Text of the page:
Revolutionary 20 Cents Paper Device Works Just Like This Expensive Lab Machine!

Admin | Published 2017-01-11 20:35
A lot of life-changing inventions that we have today were inspired from simple, everyday things like objects and even animals. Recent inventions like anti-concussion helmets and wetsuits were inspired by hedgehogs and beavers respectively. Although these inventions are useful, they are also not cheap. But these inventions will me more of value if they cost so much less.

Researchers at Stanford University led by Manu Prakash created an incredibly cheaper version to an otherwise expensive laboratory machine that is the centrifuge. It is used to separate medical samples of blood, stools and urine for laboratory analysis.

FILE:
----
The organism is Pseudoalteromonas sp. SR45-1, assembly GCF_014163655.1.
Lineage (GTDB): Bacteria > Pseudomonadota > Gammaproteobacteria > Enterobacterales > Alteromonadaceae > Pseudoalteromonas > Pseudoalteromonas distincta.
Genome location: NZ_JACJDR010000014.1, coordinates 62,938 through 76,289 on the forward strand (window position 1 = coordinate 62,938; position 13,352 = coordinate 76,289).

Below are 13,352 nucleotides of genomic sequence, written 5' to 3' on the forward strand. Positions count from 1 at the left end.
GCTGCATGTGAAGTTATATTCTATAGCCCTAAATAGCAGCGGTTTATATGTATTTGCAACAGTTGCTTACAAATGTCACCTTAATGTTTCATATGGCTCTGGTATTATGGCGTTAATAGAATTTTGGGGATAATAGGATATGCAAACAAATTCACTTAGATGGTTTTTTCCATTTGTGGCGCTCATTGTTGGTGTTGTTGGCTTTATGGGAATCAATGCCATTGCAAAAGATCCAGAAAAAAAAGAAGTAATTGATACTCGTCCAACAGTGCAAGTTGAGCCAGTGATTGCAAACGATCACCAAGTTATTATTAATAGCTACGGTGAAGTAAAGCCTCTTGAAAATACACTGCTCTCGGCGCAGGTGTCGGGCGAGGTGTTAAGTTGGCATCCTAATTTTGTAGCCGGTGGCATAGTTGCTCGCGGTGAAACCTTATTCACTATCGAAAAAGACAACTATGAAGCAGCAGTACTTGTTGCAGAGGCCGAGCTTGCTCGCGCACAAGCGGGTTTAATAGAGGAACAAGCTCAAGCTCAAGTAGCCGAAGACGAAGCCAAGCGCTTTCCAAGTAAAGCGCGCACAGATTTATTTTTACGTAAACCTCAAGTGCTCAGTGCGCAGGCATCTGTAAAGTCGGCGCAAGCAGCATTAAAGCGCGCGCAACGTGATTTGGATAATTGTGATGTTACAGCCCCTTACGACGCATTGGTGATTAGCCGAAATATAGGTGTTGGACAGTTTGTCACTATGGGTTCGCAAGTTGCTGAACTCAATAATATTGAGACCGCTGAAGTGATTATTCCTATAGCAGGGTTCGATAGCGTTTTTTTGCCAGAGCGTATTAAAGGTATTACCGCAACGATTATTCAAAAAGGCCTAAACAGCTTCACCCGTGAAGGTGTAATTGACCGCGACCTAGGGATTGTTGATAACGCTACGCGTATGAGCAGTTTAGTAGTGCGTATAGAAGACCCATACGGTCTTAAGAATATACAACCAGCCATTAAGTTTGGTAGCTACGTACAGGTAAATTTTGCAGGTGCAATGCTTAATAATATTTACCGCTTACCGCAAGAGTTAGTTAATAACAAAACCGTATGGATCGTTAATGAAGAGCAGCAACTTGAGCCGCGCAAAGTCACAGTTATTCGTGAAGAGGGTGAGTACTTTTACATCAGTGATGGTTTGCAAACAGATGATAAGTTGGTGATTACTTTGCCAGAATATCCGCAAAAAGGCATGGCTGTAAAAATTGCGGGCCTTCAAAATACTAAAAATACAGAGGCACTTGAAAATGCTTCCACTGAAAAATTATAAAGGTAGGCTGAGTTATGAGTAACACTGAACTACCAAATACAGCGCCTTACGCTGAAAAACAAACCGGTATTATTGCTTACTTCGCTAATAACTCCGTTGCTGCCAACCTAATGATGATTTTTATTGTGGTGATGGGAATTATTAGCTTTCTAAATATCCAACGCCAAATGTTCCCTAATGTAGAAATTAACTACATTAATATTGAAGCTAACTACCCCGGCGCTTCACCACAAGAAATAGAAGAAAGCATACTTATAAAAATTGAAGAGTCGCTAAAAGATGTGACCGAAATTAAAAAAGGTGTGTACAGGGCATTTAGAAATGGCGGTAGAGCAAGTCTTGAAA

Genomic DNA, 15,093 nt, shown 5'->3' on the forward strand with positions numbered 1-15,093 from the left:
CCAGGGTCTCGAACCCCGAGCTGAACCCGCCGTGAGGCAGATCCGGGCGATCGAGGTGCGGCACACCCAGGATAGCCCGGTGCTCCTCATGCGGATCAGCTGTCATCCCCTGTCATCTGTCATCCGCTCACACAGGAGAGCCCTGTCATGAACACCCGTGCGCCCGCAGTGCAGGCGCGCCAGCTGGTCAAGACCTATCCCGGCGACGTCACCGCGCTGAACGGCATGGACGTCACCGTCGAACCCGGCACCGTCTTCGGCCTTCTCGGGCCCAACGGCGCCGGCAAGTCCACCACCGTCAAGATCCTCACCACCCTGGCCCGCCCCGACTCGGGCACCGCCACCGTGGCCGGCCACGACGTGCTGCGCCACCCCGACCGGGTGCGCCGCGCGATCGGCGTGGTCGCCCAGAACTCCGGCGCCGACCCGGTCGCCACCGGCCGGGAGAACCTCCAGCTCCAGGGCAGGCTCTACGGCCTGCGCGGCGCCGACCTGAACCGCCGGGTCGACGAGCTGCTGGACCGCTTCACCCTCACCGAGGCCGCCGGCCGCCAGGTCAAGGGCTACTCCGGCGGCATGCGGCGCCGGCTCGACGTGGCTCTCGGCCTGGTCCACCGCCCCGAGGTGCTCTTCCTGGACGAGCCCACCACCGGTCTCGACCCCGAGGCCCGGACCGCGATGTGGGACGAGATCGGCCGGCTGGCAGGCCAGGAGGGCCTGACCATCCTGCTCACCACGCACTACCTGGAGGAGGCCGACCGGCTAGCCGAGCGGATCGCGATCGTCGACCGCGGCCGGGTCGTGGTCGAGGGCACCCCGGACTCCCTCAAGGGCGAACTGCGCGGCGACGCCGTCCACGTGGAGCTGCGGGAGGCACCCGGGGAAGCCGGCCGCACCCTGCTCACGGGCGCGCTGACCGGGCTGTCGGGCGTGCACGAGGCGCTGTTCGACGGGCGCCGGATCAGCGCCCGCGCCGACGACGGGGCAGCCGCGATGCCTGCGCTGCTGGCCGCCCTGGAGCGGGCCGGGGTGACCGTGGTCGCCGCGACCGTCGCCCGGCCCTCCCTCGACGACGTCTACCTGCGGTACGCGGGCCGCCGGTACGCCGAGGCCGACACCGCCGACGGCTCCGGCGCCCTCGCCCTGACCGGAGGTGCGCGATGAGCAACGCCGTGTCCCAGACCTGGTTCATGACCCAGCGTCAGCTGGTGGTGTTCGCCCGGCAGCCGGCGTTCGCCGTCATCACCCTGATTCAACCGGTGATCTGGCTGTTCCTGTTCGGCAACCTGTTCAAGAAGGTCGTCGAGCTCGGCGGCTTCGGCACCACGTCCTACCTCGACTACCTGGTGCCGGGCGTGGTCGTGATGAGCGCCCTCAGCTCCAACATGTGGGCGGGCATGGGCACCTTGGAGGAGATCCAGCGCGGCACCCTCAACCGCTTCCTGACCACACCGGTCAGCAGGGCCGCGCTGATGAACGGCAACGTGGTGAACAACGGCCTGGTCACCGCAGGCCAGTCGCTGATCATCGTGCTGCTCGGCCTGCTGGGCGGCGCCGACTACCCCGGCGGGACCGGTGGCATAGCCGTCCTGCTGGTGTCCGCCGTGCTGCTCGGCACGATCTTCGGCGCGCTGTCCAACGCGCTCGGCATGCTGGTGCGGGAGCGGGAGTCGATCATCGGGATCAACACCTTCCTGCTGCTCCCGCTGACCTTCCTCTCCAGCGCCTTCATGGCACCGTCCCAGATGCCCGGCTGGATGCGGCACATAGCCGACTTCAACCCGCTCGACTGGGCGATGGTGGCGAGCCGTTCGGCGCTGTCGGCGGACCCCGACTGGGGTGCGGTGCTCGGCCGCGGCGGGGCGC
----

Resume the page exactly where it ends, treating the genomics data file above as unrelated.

Laboratory equipment are more practical to use for humanitarian missions in poor countries if they cost less. Commercial centrifuges are bulky and costly. They also need power to run. They are impractical to use by healthcare workers of these poor countries who don't have access to electricity especially when they are out in the field. So Prakash and his team created the inexpensive version of a centrifuge they named “paperfuge” by taking the idea of a simple children's toy called whirligig or paper spinning wheel. It is basically just a piece of cardboard, drinking straws, fishing lines, Velcro and wood all held up together to form the whirligig "paperfuge". Two 4-cm drinking straws with outer ends that are glued shut are sandwiched between two 10-cm cardboard wheel with a Velcro. The straws act as receptacles for small tubes that contain the blood to be centrifuged. At the opposite ends of the wheel, wooden handles are attached with the fishing line. The centrifugal spin of the paperfuge takes 300 revolutions per second (rps) with force about 10,000 times that of gravity. It can already do the job of separating blood samples into corpuscles and plasma in less than two minutes. The rate is comparable to an electrical centrifuge. [embed width=550]https://youtu.be/pPePaKnYh2I[/embed] The device which costs at only 20 cents will soon be put to work for malaria test in Madagascar. The authors published their report to Nature Biomedical Engineering. See: Recyclable Bike Helmet Folds and Fits Right in a Purse! Amazingly Convenient!    
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